This is the fourth chapter of the series Long Exposure Photography. A new post is published every Wednesday.
In this new chapter of the Long Exposure Photography series, we are going to talk about what is arguably the most important thing when it comes to making good long exposure images: the subject.
While there are no strict rules in long exposure photography and the results might be unpredictable, we should be aware of a few concepts that are usually true.
After talking a bit about them, I'll be showing you plenty of examples of what you can expect to create with long exposures. These are examples from my own archive and represent only a tiny part of what can be achieved with long exposure photography.
This is, in my opinion, the most creative technique in photography, allowing you to develop your own vision and create very unique imagery.
Practice and dedication are required to get the results we want, though. If you like any of the images you see here, try to get out and create them (or something very similar) by yourself. Then, you can add your own twist to it. This is the only way to learn.
We need movement
If you try to take a 5-minute exposure of a wall, you will be disappointed to see find out that the end result looks like a 1/60th of a second exposure.
Long exposure photography needs movement: clouds, water, cars, people, stars... almost anything that moves will work.
But not too much
As we'll see in the examples, if everything in the frame is moving (think of clouds or water) the long exposure will result in an abstract image. That's fine if that's what we are after.
We'll need to add fixed objects to tell stories with long exposures.
Same composition rules
Composing a long exposure should be like composing a regular shot. That means that whatever rule you might use to compose your images, like the rule of thirds, can be applied here as well.
Be prepared for the unexpected
When you leave your shutter open for several minutes, unexpected things might happen. Most of the time, you can't control what is going to pass in front of your camera, and something might show up in your image.
You might be photographing at night just to have a car pass by with the lights on. Someone might step in front of your camera while you are capturing a long exposure of a building.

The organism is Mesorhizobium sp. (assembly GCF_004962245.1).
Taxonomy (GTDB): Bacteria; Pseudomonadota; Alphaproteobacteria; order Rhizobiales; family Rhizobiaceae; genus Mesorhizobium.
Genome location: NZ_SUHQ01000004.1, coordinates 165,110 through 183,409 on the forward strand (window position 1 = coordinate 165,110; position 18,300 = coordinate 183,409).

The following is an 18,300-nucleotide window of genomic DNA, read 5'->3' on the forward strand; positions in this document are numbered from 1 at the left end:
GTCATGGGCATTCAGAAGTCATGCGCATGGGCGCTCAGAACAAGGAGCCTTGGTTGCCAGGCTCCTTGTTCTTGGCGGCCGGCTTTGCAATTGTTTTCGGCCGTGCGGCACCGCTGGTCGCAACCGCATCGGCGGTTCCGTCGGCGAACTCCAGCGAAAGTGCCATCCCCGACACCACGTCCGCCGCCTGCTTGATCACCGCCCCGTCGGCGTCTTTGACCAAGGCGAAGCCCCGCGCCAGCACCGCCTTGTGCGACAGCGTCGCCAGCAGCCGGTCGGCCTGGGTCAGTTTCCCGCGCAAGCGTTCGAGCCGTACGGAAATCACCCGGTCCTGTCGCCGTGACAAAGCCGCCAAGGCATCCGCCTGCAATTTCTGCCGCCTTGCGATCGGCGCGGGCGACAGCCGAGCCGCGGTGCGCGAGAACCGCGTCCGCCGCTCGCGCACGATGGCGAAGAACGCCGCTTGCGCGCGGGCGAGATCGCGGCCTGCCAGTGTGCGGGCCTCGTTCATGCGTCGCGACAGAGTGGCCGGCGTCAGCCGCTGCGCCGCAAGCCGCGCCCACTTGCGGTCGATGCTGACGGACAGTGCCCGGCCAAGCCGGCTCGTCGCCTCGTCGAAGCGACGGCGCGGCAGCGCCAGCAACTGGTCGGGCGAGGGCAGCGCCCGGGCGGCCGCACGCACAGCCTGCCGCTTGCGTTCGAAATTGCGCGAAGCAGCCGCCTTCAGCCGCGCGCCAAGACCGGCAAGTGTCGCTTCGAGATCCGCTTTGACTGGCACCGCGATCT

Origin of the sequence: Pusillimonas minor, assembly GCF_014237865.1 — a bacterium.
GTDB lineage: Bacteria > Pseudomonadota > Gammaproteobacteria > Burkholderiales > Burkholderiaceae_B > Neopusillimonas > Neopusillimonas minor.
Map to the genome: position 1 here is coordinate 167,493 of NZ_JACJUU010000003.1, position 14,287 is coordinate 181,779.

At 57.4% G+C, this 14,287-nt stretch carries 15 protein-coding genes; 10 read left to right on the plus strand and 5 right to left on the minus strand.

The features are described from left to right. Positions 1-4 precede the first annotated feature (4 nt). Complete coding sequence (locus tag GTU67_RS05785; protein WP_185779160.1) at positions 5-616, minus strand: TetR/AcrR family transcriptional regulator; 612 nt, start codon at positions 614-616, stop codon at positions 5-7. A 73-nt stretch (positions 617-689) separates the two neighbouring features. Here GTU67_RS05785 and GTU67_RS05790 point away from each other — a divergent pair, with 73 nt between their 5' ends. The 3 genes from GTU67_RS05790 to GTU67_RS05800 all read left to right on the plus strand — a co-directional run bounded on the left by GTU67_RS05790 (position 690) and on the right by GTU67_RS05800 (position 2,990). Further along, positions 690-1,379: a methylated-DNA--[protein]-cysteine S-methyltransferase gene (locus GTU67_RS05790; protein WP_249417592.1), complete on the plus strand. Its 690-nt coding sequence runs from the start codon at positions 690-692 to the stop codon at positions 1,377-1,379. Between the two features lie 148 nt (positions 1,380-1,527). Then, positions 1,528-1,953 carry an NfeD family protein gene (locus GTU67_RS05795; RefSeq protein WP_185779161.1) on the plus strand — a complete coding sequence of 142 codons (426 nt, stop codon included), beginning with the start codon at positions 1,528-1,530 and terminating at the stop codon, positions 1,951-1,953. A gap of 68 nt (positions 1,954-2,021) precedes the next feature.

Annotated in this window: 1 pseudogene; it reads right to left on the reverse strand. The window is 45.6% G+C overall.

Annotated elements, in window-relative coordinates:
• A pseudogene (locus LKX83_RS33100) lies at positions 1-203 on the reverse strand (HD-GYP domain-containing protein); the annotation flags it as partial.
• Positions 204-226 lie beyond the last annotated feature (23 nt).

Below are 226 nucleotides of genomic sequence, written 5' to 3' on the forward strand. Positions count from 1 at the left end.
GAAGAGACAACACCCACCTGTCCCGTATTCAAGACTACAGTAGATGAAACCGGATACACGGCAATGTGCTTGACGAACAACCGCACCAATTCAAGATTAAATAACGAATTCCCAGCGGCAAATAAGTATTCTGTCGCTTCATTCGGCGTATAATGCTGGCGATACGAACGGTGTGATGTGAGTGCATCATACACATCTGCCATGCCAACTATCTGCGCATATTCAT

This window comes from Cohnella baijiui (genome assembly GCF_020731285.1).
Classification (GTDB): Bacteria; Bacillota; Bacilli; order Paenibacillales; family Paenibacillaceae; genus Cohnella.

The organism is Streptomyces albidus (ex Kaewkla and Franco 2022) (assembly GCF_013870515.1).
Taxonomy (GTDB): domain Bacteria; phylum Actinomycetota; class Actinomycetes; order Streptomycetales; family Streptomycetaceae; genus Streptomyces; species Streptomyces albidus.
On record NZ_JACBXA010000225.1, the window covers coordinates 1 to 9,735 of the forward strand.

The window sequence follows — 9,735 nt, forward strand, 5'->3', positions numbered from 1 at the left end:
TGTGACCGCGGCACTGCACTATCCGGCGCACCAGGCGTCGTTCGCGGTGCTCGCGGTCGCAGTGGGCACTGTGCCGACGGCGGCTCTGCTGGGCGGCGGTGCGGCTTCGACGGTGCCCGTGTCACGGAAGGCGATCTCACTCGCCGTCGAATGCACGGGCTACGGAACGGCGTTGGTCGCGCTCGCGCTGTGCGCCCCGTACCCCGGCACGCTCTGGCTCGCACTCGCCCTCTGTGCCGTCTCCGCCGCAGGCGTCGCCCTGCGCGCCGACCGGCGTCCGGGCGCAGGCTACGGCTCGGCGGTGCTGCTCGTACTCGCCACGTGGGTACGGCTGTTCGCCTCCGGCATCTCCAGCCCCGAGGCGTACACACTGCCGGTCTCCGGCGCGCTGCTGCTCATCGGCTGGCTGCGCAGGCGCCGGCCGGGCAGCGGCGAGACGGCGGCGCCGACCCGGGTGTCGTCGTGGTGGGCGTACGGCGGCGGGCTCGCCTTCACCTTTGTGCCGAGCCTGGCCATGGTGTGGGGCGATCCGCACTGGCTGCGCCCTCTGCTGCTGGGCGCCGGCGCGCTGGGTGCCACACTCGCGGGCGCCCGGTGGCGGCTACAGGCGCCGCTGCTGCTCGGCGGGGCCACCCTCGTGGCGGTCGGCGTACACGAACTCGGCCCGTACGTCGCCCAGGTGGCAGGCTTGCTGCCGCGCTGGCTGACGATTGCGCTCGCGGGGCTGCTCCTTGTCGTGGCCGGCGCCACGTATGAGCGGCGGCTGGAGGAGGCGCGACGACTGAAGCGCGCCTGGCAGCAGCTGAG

Whatever it is, be prepared to embrace the unexpected. Sometimes, accidents are the best thing that can happen to you in long exposure photography.
Abstract Long Exposures
If everything in our frame is moving and we keep the exposure for long enough, we'll get abstract images.
The easiest way to do this is to photograph the sky or water. Without a fixed subject to focus on, the pass of time makes those clouds and water look like textures or patterns.
Can you tell what this is?
This is a long exposure of a beach, taken from an elevated vantage point. The top half of the frame contains the sky and some morning fog. The bottom half of the frame is reserved for the ocean, some waves and those tiny white dots: seagulls on the beach.
Even though this image has more elements than just sky and water, it's hard to tell what those small white dots are, resulting in a very abstract picture.
The Pacific Ocean and some clear night skies.
If this image looks familiar, it could be because of Sugimoto's Seascapes, an incredible collection of long exposures of oceans all around the world.
Another abstract result.
Telling a story with fixed subjects
Adding fixed objects to long exposures will create images that aren't abstract, but rather will tell a story. Think of structures like bridges, buildings, or even trees.